Americans are going to work to do their jobs, drink their coffee, and take their kids to school. Most of the country is getting back into the swing of things. But should it be business as usual? Or can we do better?
It's been two weeks now since the tragedy of September 11, 2001. Two weeks since a sight only imaginable to Hollywood unfolded before our eyes on live television. Two weeks since Wall Street stockbrokers and blue-collar hard-hats, street vendors and street sweepers, all Americans -- black, white, and every other color and creed -- bonded in that crucible of fire that was the World Trade Center.
Now, most of the country is getting back into the swing of things. Americans are going to work to do their jobs, drink their coffee, and take their kids to school. Brief reminders of what happened pop in their email inboxes in the form of another forwarded Nostradamus prophecy or pictures from around the world showing images of sympathy and solidarity with the United States; but, for the most part, folks are starting to limp along, if not move in full stride, toward the future.
Most important, the media is beginning to settle back into its old complacency, wrapping the American brain in its comforting glow of reliability and sameness. Thirty-second and fifteen-second narratives are back on television, reassuring us that not even the deaths of over 6,000 people can keep us from enjoying our birthright as Americans to eat burgers or buy cars. Advertisements are promoting commercial patriotism, equating consumerism with nationalism (the good kind).
Even the Web, which received much praise from within the industry for so quickly addressing the events of September 11 regardless of commercial enterprise, is beginning to look like itself again.
But much of the Web status quo remained so even in the first days after the tragedy. I still got NextCard ads popping up as I moved from site to site looking for information. And the ubiquitous X10 pop-unders never once ceased their assault on Netizens despite America being under attack. In fact, of all the media, television did the most to suspend "business as usual" and set aside self-interest for the sake of getting information out to the masses; the Web, on the other hand, seemed to have done the least. I even saw one banner that looked like a public message of sympathy -- a simple "We LOVE (with a red heart standing in for the word itself) New York" -- only to find that it was an ad for the "Virginia is for Lovers" campaign.
Though advertising's role is to promote the sales of products and services, perhaps now is a time for the industry to do something good for this country rather than merely exercising the "patriotization" of consumption. (I mean, 100 years ago, people used to die from "consumption" [we now call it tuberculosis]). Not since 1971 (when David McCall, chairman of big-time New York ad agency McCaffrey & McCall, noticed that his son could sing every Beatles and Stones lyric ever sung but couldn't handle simple multiplication tables -- and so gave America "School House Rock") has the advertising industry really done something dramatic and meaningful for the country.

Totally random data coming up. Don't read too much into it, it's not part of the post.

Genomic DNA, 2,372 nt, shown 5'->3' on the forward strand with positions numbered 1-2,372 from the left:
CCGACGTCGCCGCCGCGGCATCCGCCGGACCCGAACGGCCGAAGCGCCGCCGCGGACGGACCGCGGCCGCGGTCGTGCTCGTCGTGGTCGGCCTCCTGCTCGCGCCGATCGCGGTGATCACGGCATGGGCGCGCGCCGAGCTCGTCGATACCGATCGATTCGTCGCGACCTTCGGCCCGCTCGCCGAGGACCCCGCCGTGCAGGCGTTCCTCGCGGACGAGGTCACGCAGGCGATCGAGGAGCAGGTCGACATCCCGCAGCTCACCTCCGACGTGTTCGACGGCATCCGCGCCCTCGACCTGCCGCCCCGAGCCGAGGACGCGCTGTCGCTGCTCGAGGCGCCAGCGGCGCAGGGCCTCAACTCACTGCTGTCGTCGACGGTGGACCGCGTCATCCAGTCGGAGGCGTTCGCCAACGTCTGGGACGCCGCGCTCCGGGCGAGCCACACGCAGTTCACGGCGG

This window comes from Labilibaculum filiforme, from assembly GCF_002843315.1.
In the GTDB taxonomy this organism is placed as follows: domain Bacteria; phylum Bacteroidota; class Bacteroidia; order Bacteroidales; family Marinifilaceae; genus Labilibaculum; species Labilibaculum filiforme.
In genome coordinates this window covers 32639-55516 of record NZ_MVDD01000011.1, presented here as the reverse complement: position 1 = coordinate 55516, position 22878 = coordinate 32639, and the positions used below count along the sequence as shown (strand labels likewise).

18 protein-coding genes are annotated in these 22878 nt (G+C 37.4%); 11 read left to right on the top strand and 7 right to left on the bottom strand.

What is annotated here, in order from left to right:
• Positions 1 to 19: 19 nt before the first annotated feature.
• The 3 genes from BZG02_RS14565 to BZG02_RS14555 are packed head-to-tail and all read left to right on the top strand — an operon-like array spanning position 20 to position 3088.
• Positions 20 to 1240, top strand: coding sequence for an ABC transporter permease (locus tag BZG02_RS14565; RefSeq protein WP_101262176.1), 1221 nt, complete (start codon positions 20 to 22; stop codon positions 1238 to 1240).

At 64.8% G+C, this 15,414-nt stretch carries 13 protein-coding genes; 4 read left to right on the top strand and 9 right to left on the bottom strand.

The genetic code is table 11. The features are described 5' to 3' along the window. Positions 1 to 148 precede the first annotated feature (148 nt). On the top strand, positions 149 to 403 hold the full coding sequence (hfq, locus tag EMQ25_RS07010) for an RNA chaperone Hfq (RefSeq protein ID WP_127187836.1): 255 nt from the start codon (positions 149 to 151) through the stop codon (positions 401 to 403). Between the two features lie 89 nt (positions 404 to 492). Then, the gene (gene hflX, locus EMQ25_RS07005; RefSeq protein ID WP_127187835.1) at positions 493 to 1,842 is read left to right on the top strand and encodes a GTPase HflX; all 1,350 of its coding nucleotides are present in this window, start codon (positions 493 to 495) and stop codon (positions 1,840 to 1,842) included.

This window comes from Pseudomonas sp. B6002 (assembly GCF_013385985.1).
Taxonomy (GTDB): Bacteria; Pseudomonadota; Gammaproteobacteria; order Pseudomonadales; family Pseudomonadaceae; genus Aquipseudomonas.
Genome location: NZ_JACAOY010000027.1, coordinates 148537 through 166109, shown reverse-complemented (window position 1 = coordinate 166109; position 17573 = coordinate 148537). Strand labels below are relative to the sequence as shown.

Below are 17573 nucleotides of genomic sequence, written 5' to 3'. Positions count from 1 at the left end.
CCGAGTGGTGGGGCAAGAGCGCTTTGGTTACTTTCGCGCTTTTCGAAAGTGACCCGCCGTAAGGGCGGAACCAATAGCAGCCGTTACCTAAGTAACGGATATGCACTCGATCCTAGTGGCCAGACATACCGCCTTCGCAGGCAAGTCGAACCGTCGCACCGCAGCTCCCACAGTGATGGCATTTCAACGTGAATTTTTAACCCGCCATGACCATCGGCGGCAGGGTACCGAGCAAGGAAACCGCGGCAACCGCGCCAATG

Maybe now the advertising industry can, without sacrificing the conduct of the business of business, step up to the plate and make a difference in this new world that has been forged in the fires of downtown Manhattan and Washington, D.C.
The digital media has shown that it can play a unique role in all of our lives on a daily basis, and it did this long before the events of September 11. In terms of content, there are practically no boundaries (not counting bandwidth issues). In terms of advertising units, the only limitation is a lack of creativity.
I would like to see those in the digital media space -- particularly the giants that have suffered least as a result of the economic downturn, and will no doubt benefit most from the tragedy here in New York (think CNN, then think parent company of CNN) -- do something interesting and important on the Web. Sure, banners promoting donations to the Red Cross and United Way are great, but how about something that will have a longer-term effect on us as citizens of the United States and as members of the human race? How about interactive lessons in a pop-up on religion and race and nationality, rather than a credit card offer or a Land's End sale.
In times of uncertainty and war, our country has used propaganda in traditional media for negative purposes: teaching us how to hate the enemy or making us blind to our own downfalls. So, how cool would it be to get a Unicast superstitial prompting children to learn more about other cultures, or streaming media to give an example of Islamic prayers in song or speeches by civil rights leaders?
I learned some facts about America's history and about good citizenship from the jingles and cartoons of "School House Rock" via the vehicle touted as the previous generation's new media. Maybe a new generation of children can learn the world's history and how to be a good global citizen via this generation's new media.
Editor's note: For more on the impact of the September 11 attack, check the special section of internet.com's E-Commerce/Marketing Channel, The Trade Center Disaster: Industry Response.
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